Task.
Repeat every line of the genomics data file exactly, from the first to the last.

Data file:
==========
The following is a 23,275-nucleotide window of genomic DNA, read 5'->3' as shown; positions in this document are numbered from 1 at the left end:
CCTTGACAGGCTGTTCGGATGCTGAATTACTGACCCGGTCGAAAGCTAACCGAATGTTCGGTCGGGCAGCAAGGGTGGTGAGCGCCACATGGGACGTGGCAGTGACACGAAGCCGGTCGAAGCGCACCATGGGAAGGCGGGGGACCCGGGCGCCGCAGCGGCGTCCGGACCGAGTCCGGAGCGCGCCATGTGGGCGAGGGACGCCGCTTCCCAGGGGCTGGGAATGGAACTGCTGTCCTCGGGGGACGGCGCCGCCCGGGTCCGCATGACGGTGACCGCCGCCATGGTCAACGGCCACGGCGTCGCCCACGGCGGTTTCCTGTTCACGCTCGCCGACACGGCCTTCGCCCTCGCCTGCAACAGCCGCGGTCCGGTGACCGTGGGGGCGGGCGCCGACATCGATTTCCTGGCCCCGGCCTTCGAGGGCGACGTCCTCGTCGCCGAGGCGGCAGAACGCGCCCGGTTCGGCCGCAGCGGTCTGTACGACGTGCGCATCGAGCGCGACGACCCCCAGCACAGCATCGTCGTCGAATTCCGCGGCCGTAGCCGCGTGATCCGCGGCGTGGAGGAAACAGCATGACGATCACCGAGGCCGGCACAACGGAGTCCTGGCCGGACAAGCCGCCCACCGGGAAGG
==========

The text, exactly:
The following is a 23,275-nucleotide window of genomic DNA, read 5'->3' as shown; positions in this document are numbered from 1 at the left end:
CCTTGACAGGCTGTTCGGATGCTGAATTACTGACCCGGTCGAAAGCTAACCGAATGTTCGGTCGGGCAGCAAGGGTGGTGAGCGCCACATGGGACGTGGCAGTGACACGAAGCCGGTCGAAGCGCACCATGGGAAGGCGGGGGACCCGGGCGCCGCAGCGGCGTCCGGACCGAGTCCGGAGCGCGCCATGTGGGCGAGGGACGCCGCTTCCCAGGGGCTGGGAATGGAACTGCTGTCCTCGGGGGACGGCGCCGCCCGGGTCCGCATGACGGTGACCGCCGCCATGGTCAACGGCCACGGCGTCGCCCACGGCGGTTTCCTGTTCACGCTCGCCGACACGGCCTTCGCCCTCGCCTGCAACAGCCGCGGTCCGGTGACCGTGGGGGCGGGCGCCGACATCGATTTCCTGGCCCCGGCCTTCGAGGGCGACGTCCTCGTCGCCGAGGCGGCAGAACGCGCCCGGTTCGGCCGCAGCGGTCTGTACGACGTGCGCATCGAGCGCGACGACCCCCAGCACAGCATCGTCGTCGAATTCCGCGGCCGTAGCCGCGTGATCCGCGGCGTGGAGGAAACAGCATGACGATCACCGAGGCCGGCACAACGGAGTCCTGGCCGGACAAGCCGCCCACCGGGAAGG